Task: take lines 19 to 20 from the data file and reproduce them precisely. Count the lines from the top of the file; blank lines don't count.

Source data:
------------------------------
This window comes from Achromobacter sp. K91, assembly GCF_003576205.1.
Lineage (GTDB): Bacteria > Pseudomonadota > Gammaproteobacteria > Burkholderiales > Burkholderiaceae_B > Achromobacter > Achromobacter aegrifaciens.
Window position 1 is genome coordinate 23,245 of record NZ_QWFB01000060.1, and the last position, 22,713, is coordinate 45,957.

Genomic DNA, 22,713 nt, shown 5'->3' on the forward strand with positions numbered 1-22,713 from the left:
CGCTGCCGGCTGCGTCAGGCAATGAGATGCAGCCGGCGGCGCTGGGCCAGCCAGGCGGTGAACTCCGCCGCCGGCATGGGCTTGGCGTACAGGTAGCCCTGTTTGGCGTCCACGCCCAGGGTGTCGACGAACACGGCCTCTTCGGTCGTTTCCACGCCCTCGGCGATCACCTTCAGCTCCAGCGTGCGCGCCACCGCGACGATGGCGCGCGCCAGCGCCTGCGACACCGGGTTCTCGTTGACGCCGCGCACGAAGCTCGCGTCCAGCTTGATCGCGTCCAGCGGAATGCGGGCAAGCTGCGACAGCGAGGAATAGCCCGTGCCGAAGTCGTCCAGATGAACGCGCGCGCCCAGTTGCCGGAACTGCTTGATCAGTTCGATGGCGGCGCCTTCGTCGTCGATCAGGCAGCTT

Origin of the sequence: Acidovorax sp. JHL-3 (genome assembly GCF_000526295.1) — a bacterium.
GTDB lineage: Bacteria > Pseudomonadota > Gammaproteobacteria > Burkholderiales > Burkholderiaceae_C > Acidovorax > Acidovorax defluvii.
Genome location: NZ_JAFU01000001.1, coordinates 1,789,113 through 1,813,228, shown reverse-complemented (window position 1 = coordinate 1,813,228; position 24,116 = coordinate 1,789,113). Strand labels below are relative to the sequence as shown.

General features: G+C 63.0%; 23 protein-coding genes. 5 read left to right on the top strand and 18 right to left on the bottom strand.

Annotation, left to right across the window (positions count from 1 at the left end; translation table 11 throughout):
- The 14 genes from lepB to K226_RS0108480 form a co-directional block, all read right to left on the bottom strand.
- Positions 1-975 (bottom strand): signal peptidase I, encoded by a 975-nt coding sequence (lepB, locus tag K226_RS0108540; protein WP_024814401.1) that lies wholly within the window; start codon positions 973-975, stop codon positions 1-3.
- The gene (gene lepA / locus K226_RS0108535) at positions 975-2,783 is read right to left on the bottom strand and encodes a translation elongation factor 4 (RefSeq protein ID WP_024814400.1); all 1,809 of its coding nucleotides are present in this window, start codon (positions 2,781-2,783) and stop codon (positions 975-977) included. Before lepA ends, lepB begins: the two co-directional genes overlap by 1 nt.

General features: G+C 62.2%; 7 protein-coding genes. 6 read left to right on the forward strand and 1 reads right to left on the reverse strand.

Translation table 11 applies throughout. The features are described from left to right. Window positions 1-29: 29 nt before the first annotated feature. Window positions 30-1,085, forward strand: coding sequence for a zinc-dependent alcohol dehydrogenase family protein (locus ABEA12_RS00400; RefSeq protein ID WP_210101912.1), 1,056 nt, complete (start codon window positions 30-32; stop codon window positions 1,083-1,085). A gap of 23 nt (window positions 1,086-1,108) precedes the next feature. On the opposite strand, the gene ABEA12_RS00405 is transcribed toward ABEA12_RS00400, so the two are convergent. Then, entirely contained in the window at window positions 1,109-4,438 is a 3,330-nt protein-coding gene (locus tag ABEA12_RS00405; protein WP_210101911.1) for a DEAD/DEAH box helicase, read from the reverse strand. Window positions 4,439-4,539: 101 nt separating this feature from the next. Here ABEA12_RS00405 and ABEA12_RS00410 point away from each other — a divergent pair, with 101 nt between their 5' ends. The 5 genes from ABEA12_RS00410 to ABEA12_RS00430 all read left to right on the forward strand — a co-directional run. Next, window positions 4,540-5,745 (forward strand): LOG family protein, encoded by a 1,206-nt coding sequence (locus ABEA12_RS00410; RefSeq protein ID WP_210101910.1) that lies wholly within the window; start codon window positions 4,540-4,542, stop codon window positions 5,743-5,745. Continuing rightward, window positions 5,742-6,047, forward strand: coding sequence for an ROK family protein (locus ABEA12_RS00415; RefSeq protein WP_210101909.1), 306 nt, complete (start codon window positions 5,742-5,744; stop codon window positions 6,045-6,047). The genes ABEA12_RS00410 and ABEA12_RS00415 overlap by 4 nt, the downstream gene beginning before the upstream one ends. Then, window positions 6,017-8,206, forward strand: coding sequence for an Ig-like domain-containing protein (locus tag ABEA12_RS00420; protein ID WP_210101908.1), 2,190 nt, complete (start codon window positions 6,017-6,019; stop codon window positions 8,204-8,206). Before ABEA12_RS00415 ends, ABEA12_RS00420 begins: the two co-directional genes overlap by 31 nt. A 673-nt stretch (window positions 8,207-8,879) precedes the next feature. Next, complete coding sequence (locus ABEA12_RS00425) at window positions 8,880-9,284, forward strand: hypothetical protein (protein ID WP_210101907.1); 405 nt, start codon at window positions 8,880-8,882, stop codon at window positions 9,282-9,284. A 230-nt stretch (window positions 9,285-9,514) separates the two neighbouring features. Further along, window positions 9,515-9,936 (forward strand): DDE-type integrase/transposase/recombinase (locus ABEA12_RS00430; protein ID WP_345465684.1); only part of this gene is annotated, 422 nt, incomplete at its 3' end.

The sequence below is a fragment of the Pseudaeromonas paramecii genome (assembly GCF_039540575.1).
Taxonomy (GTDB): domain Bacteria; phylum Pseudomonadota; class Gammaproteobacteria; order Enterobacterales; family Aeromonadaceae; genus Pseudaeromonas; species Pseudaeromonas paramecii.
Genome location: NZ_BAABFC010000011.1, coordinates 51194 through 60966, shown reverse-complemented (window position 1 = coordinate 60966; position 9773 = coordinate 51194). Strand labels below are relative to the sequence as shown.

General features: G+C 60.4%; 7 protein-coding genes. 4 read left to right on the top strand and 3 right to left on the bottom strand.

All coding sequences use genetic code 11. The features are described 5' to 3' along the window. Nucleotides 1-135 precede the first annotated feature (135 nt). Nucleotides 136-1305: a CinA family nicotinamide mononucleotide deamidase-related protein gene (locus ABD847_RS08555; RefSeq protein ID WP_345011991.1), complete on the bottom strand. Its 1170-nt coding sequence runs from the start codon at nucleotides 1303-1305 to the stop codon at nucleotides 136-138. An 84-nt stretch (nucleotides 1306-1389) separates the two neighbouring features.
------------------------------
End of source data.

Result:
General features: G+C 60.4%; 7 protein-coding genes. 4 read left to right on the top strand and 3 right to left on the bottom strand.

All coding sequences use genetic code 11. The features are described 5' to 3' along the window. Nucleotides 1-135 precede the first annotated feature (135 nt). Nucleotides 136-1305: a CinA family nicotinamide mononucleotide deamidase-related protein gene (locus ABD847_RS08555; RefSeq protein ID WP_345011991.1), complete on the bottom strand. Its 1170-nt coding sequence runs from the start codon at nucleotides 1303-1305 to the stop codon at nucleotides 136-138. An 84-nt stretch (nucleotides 1306-1389) separates the two neighbouring features.